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Paul Cronan

Essay by   •  March 23, 2011  •  Case Study  •  3,183 Words (13 Pages)  •  1,670 Views

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Legal Case Model

Relevant Facts:

Paul Cronan started working for the New England Telephone Company (NET) in June 1973 as a file clerk. In 1983, he was promoted to service technician at the Needham, Massachusetts office. After 18 months, he was transferred to South Boston where he was working at the time this case began. During the first six months of 1985, Paul Cronan was absent from work on and off because of the symptoms of AIDS-related complex (ARC). In June, Paul was denied time off to go to a doctor's appointment by his supervisor, Charles O'Brian, who had granted him permission on two other occasions that spring, unless Cronan told him about the nature of the ailment. Cronan feared losing his job and made O'Brian promise the conversation would not go any further before he informed him about AIDS. O'Brian assured him that his medical condition was private and nobody else's business.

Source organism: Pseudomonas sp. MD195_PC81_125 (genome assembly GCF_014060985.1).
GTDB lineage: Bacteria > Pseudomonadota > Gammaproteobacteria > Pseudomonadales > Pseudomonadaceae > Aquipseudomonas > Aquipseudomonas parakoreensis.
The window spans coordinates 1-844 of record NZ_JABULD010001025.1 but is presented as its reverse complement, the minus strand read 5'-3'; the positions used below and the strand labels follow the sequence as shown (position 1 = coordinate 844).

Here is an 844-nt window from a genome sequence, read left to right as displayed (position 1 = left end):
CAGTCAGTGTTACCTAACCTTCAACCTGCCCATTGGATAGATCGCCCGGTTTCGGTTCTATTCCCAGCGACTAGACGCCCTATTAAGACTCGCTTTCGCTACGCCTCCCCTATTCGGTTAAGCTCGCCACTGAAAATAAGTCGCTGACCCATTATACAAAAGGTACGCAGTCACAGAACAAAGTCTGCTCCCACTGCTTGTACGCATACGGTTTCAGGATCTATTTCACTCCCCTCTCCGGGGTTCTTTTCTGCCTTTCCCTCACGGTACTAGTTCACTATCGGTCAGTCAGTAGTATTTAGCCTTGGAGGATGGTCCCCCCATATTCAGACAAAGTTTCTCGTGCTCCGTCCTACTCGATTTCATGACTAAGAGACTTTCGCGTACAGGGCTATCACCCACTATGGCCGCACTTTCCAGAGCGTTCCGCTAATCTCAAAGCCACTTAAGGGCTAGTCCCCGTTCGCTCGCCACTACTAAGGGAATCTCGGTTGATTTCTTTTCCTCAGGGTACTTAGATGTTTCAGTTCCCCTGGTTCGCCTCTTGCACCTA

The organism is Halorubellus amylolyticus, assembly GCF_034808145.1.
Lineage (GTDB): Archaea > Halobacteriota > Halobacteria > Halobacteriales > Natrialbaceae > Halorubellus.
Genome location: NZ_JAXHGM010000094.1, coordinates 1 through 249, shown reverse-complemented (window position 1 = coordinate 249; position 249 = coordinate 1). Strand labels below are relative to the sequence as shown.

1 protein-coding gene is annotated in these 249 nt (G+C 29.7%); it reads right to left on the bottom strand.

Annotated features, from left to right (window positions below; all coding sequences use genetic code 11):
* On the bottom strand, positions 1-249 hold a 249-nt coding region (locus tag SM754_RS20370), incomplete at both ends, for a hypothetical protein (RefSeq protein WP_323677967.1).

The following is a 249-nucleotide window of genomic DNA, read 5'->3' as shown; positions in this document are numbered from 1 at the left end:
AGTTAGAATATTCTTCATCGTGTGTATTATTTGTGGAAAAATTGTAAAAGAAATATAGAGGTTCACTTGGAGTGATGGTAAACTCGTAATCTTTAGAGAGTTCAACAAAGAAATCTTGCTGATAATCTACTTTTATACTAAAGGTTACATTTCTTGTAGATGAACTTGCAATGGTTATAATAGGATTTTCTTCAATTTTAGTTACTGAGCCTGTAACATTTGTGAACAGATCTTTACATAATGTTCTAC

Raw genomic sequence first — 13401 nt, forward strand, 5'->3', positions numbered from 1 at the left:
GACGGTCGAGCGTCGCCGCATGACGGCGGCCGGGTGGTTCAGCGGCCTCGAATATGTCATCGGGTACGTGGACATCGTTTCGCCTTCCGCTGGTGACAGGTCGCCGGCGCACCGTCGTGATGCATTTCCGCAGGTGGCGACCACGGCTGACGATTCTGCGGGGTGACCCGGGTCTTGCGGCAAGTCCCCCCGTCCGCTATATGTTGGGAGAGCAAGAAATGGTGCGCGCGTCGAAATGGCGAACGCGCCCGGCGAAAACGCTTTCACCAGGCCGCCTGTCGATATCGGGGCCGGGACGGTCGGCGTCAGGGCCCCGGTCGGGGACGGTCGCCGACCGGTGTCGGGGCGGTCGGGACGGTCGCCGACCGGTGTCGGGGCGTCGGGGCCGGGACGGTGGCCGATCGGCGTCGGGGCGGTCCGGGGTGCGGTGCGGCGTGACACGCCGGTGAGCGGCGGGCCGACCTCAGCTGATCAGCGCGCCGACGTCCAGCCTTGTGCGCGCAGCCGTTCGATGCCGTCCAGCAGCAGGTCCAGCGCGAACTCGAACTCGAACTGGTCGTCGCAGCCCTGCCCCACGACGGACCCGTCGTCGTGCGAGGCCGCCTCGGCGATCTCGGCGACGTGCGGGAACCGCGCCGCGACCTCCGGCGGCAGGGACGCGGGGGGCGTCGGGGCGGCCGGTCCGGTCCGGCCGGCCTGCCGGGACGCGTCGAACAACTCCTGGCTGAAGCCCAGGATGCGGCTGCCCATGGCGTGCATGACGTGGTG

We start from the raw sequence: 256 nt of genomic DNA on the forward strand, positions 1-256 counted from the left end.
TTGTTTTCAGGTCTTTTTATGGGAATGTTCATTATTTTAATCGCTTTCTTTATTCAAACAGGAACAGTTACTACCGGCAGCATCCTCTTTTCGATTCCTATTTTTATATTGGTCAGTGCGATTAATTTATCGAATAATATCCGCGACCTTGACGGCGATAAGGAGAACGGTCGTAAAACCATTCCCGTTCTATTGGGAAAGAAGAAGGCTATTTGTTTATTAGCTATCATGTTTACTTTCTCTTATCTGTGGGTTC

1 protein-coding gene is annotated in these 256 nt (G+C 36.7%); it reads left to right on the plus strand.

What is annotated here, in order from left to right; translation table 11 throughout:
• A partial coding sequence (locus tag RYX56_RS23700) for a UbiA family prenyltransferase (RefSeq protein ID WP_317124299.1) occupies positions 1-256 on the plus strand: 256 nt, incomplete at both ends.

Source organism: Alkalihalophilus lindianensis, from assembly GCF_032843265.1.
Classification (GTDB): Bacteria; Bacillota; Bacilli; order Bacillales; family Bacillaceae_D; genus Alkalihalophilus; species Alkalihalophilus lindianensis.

O'Brian permitted Cronan to leave early and then told his immediate supervisor, Paul Cloran, who immediately told his supervisor. O'Brian acknowledged in court papers that he told three other supervisors as well as his successor, Richard Griffin. Cronan saw the company doctor, as requested. Two days later, on Sunday, a friendly co-worker informed Cronan that she had heard he had AIDS. Word of his illness had spread among his co-workers and threats were made to lynch him if he returned. Fearing bodily harm and health-threatening stress, Cronan called on Monday and requested to be put on medical leave. His illness benefits were in place until they ran out on June 10, 1986.